How to Get the Retail Value for a Totaled Car

by Kristen Dennis
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Crash on the street. German auto model 2007. image by Dariusz Kopestynski from

Dealing with the insurance company after an auto accident can be difficult and confusing, especially if your car was severely damaged. After the accident, an appraiser will assess the damage to the vehicle to determine if it can be repaired or if it needs to be replaced. If the cost to repair the car is higher than the value or the car, the insurance company will declare it a total loss and pay you the value of the car. With a little research and the right information, you can negotiate a fair retail value for your totaled car.

Before the Accident

Step 1

Speak with your insurance agent to make sure you understand the fine print of your policy as is relates to paying to repair or replace your damaged car. Understanding your policy beforehand will give you peace of mind and confidence if an accident does occur.

Step 2

Keep your car clean and in good repair. After an accident, an appraiser will assess your car's condition to determine if it is poor, fair, good or excellent. To get the highest value, keep your car's upholstery, engine, paint, etc. in good or excellent condition at all times.

Step 3

Save maintenance receipts and records. A used car with a clean engine, meticulous maintenance records, and updated parts is worth more than a comparable car that hasn't seen a mechanic in five years. When dealing with the insurance company, you want to be able to prove that the car is worth the highest value possible.

After the Accident

Step 1

Determine the value of your car by checking car-pricing sites like Edmunds or Kelley Blue Book. You can enter your vehicle's specifications into the site's calculator, and it will give you the retail, private sale, and trade-in values for the car.

Step 2

Find comparable cars for sale in your area. The insurance company should offer you the Actual Cash Value (ACV) of your car, so you need to know what your car would have sold for if you had tried to sell it prior to the accident. This amount may be higher or lower than the Kelley Blue Book or Edmunds value, so it is beneficial to have both sets of numbers.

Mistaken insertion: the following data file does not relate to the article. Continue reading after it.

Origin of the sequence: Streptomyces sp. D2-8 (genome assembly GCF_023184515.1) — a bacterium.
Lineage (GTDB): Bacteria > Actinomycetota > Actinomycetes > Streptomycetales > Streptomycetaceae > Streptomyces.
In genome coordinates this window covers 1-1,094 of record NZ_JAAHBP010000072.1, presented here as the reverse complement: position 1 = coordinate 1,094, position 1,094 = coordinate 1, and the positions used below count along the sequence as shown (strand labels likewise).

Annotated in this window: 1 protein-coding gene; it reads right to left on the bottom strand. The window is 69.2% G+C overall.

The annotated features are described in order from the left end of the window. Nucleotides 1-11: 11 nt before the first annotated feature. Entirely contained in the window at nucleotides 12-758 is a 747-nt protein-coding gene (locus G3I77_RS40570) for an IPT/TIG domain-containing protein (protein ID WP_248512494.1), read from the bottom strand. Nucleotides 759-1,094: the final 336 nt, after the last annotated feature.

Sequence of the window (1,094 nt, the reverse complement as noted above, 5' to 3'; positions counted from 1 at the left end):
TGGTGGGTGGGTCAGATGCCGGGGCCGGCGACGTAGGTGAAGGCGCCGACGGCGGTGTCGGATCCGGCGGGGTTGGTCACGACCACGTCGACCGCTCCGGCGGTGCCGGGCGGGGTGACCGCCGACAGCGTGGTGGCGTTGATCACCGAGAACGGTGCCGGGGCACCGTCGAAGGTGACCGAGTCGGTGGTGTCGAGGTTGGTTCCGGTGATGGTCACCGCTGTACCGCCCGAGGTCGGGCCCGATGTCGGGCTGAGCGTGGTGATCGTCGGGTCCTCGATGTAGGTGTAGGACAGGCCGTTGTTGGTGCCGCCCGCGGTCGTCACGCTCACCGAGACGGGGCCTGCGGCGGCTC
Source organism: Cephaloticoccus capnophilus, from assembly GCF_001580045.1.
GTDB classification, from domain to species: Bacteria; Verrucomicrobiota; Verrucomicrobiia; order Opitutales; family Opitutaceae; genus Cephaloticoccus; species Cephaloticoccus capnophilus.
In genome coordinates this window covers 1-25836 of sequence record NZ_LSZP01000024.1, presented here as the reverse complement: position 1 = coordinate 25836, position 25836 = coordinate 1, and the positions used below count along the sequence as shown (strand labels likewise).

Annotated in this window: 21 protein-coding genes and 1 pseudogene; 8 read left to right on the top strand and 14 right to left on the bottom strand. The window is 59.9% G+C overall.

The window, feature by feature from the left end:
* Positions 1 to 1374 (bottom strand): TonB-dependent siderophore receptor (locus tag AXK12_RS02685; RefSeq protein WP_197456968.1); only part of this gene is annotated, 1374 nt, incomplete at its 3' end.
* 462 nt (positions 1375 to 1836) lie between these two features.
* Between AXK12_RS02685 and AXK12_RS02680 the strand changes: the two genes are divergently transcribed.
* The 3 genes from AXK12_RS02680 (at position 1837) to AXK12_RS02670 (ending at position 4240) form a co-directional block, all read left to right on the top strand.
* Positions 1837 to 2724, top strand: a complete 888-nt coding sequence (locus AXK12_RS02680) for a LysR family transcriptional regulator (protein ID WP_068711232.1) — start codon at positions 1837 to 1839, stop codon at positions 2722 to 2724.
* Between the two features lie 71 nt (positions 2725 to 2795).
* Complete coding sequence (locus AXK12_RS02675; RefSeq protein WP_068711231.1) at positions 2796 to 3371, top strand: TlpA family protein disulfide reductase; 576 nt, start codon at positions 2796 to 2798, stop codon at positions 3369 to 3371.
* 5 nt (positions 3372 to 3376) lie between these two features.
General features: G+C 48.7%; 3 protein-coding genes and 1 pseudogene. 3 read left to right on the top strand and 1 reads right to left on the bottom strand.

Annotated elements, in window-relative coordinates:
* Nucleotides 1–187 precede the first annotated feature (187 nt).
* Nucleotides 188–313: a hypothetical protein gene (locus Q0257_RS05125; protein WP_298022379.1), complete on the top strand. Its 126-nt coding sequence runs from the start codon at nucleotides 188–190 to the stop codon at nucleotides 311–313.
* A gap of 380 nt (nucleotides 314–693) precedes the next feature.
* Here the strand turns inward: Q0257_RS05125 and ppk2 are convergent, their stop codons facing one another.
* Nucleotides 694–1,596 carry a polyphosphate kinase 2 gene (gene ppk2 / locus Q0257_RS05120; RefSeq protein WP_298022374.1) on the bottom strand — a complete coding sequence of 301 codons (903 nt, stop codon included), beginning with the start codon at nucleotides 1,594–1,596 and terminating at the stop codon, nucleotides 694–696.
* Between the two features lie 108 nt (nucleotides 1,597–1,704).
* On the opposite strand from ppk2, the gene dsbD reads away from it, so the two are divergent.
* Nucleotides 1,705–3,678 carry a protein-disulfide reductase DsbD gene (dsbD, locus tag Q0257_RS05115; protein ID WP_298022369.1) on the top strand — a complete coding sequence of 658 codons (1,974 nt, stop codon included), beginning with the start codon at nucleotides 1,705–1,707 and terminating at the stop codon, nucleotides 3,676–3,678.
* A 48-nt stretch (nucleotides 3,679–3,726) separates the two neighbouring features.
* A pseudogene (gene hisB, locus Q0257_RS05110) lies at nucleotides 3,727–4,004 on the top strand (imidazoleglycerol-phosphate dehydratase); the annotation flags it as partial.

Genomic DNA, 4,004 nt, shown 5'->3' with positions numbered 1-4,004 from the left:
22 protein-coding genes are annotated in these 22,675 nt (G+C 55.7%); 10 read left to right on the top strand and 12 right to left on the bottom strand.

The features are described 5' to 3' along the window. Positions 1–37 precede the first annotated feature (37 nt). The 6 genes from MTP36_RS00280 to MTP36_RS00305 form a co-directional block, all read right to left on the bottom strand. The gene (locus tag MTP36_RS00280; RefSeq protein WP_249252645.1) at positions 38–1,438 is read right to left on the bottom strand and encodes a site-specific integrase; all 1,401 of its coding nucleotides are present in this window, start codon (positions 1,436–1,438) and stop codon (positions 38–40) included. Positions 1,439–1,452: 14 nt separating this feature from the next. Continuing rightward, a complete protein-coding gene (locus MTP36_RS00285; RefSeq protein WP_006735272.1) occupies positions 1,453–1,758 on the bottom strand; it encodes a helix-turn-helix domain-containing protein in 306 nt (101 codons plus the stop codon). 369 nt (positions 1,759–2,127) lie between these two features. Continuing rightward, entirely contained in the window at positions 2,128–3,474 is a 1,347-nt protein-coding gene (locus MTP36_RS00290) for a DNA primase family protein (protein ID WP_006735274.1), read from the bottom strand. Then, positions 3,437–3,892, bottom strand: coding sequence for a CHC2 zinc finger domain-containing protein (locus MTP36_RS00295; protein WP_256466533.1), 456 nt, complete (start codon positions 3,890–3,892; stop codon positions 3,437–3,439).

Step 3

Negotiate with the insurance company. Just as dealers and buyers haggle over the price of a car, you can negotiate with the adjuster for the value of your car. In his article, "Confessions of an Auto Claims Adjuster," Phillip Reed, a former adjuster, suggests that you do not take the insurance company's first offer, which will always be low. Adjusters are prepared to give you more for the car if you decline the first offer.

Step 4

Challenge the appraiser's report. If you think that the appraiser has undervalued your car, you can argue that your car was in better condition, had recent upgrades, or had a specialty trim package that the appraiser failed to notice. Edmunds writer Steve Siller explains, "Don't be afraid to present your case and ask them to make an adjustment—if your argument is sound, companies will probably listen to you. In fact, your insurer is required by law to give you a fair price."

Step 5

Ask the adjuster to reduce the number of comparables. The adjuster's offer is based on the average selling price of several comparable cars. You can ask the adjuster to only use the top five cars on his list to raise the average value.

Step 6

Remember that the insurance company will give you the actual cash value, or fair market value of the car. They are not required to give you what you paid for the car, or even what you still owe on the car.

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